The Victoria emotion recognition test




Mountain, Mary Ann Forbes

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Emotional disorders are common in people with brain damage. It is often difficult to determine whether such disorders are a result of a deficit in recognition, expression, or regulation of emotion due to brain damage per se, or if they are reactive to other functional limitations. The Victoria Emotion Recognition Test (VERT) was developed to provide a standardized tool for the assessment of deficits in the recognition of facial and tonal affect. The VERT was constructed on the basis of neurophysiological and behavioural theories of emotion and neuropsychological theories of agnosia. The VERT consists of three subtests in which four emotions (angry, sad, happy and afraid) are presented at three levels of intensity. The visual subtest presents photographs of faces; the auditory subtest, audiotaped voice clips; and the auditory/visual subtest, both photographs and voice clips. Psychometric results of the standardization studies suggest that the VERT measures an aspect of the recognition of facial and tonal emotion that is independent of more basic skills in face recognition and auditory nonverbal memory. The theoretical construct of recognition of emotion was investigated within the framework of an "affective agnosia". The results suggest that a broader concept of agnosia is necessary in order to include failures in recognition of emotion within this framework.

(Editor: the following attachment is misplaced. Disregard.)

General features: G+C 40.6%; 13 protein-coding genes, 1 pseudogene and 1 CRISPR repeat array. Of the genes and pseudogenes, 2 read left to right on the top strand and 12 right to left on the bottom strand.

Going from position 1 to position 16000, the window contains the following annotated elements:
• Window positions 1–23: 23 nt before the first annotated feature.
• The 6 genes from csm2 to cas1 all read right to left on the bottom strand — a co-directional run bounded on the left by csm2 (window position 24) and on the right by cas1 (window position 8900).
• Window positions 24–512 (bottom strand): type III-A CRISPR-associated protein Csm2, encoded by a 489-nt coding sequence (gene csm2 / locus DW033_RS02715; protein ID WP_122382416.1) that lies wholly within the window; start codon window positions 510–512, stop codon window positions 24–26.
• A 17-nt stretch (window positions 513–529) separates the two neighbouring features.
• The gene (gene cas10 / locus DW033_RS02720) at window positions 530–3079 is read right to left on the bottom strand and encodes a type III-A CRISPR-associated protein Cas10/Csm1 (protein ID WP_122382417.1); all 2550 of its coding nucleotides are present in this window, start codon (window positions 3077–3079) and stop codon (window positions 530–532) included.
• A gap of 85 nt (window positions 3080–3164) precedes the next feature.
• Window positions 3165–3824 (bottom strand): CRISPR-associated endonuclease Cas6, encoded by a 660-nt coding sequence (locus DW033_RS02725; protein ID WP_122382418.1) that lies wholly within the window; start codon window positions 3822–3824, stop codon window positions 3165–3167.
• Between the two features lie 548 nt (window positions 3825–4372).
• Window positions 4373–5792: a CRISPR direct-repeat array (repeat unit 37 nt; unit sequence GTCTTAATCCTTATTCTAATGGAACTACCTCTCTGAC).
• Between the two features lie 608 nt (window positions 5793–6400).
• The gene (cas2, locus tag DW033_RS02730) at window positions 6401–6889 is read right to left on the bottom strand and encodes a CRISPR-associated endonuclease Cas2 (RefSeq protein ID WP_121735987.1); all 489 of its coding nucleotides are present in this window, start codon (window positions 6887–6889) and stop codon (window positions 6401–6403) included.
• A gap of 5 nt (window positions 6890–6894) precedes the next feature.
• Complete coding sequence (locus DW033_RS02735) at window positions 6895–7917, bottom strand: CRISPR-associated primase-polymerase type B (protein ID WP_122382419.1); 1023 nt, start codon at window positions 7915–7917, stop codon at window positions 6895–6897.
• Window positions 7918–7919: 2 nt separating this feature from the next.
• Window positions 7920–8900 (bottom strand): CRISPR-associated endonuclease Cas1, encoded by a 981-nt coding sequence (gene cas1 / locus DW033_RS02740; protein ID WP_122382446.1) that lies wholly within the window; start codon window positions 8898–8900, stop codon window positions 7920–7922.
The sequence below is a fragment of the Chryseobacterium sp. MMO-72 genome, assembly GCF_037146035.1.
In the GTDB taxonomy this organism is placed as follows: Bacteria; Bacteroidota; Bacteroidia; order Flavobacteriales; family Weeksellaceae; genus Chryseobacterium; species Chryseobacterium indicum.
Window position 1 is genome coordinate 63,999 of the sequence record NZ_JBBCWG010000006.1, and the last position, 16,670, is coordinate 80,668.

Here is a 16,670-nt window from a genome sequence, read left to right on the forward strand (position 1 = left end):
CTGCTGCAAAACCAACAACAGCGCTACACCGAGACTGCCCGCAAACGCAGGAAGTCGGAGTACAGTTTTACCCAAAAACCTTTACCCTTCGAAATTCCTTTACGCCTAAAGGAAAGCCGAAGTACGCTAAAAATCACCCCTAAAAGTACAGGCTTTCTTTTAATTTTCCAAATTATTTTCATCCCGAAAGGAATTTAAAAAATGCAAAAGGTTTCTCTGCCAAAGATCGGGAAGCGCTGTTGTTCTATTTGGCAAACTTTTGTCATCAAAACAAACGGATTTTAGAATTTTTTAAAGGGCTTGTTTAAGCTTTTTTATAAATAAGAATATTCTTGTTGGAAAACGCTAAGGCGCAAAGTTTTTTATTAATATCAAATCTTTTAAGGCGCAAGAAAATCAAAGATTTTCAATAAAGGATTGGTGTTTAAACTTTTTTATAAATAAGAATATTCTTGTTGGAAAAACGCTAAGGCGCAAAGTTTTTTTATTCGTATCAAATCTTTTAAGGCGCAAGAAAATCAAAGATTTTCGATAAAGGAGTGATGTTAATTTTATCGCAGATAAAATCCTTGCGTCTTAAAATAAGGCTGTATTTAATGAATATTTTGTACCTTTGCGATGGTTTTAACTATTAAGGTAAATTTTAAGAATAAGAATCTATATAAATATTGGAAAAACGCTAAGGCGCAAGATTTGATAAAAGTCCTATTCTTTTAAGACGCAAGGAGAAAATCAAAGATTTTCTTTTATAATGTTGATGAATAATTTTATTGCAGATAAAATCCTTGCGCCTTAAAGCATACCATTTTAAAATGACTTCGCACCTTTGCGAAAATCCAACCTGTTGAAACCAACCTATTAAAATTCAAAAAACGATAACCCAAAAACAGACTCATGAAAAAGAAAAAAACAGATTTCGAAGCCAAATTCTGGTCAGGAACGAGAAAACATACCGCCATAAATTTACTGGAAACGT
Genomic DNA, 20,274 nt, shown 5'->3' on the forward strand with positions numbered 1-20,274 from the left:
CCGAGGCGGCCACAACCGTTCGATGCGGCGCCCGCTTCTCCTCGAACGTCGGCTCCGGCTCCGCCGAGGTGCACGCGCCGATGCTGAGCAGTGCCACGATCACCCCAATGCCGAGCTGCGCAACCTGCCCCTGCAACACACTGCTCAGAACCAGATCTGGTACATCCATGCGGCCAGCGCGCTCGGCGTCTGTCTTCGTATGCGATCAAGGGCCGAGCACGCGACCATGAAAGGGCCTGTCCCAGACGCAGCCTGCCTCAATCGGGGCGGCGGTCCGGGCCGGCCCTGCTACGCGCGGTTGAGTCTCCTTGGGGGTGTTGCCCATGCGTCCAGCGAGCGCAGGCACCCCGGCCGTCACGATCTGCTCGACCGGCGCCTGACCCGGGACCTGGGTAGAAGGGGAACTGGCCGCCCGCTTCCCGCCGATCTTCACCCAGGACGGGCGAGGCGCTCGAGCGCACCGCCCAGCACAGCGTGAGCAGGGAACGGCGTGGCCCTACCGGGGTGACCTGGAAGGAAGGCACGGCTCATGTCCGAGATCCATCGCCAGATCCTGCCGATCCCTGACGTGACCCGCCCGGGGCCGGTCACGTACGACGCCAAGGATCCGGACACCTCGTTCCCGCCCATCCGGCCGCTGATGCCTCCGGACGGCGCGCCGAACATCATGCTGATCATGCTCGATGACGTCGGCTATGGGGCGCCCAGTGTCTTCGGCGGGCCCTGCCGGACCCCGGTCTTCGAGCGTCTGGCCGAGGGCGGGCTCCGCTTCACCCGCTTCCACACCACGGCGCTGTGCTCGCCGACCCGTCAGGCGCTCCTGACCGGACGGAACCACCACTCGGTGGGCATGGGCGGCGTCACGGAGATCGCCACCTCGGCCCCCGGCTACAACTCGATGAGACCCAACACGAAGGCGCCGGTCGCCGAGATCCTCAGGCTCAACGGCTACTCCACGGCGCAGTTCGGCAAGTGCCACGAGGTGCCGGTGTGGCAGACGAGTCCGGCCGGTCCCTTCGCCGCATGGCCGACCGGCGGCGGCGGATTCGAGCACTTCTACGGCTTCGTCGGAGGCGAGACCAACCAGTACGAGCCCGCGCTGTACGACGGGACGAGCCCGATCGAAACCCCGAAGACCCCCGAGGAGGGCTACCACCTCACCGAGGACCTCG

Emotional and behavior disorder scale